A national consortium of law school clinics that includes NYU Law’s Global Justice Clinic has released the first in a planned series of reports examining the responses of law enforcement authorities to the protests of Occupy Wall Street. Titled “Suppressing Protest,” the report raises policy concerns and alleges violations of the rights of protestors. “Suppressing Protest” is the culmination of an eight-month-long study of the response in New York, along with comparative data from other U.S. cities.

Through reviews of thousands of news reports, hundreds of hours of video, and witness interviews as well as first-hand observation, the researchers chronicle what they say was aggressive, unnecessary and excessive police force against peaceful protesters, bystanders, legal observers, and journalists; violent late-night raids on peaceful encampments; arbitrary and selective rule enforcement and baseless arrests; and pervasive surveillance of peaceful political activity.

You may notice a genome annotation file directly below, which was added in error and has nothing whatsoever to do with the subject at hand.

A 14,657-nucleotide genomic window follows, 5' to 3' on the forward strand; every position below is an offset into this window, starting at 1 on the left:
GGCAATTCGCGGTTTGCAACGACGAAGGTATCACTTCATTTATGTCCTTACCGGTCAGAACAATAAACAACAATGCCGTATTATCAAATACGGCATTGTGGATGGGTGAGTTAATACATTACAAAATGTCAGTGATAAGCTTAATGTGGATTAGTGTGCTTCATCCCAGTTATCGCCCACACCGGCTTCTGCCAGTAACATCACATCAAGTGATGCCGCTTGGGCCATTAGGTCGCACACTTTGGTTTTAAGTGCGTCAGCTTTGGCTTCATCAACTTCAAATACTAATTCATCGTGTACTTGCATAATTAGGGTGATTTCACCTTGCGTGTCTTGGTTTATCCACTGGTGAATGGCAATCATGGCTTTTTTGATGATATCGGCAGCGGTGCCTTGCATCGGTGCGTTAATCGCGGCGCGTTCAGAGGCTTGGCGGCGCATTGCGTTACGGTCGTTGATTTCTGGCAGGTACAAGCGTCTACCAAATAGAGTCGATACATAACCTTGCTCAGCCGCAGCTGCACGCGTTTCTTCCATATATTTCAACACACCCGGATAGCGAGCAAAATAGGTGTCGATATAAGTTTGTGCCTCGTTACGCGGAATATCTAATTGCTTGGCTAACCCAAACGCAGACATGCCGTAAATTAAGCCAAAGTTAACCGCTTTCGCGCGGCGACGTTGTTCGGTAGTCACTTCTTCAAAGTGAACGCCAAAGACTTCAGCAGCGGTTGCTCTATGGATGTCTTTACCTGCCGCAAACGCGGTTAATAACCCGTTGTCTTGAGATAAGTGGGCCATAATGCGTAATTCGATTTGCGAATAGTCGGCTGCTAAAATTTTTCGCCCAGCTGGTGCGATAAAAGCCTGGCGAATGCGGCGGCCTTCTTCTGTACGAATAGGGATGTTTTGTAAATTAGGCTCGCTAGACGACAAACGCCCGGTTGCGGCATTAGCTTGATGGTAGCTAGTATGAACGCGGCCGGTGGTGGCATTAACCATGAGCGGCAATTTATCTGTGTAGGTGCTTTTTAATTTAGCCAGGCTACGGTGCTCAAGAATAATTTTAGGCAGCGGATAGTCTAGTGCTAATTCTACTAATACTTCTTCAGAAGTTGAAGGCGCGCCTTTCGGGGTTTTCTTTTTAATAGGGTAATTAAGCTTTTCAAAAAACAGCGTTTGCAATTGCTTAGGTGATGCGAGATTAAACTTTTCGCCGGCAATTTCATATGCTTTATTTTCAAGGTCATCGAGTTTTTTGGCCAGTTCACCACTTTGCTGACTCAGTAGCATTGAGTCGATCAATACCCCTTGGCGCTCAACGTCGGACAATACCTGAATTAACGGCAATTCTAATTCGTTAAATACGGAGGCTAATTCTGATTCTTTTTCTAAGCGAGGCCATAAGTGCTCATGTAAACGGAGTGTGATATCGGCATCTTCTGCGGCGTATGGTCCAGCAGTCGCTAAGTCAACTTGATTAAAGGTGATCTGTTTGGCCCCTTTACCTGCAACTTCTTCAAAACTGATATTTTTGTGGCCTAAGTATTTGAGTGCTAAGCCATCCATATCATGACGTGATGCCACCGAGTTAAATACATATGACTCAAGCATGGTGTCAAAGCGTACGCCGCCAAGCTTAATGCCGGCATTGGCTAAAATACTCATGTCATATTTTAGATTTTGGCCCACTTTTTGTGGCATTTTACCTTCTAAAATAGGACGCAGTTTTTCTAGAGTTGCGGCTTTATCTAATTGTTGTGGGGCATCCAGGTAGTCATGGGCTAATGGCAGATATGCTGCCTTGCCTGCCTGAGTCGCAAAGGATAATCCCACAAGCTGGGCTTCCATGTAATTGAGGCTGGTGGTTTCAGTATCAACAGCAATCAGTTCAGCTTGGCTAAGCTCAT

Sarah Knuckey, adjunct professor of law at the Global Justice Clinic and one of the report’s principal authors, said she witnessed one incident where a police officer kicked a protester in the face and then fled, and another in which officers yanked the broken collarbone of a protester. “These are just two of hundreds of examples we document in our report, demonstrating a pattern of abusive and unaccountable protest policing by the NYPD,” said Knuckey. The report urges independent, official review of these abuse allegations, investigation and prosecution of responsible officers, and the creation of new New York Police Department policing guidelines to protect against rights violations.

On July 25, Knuckey joined other legal experts to file a complaint with New York City authorities, the U.S. Department of Justice, and the United Nations over the alleged abusive policing of Occupy Wall Street protestors.

Posted on July 25, 2012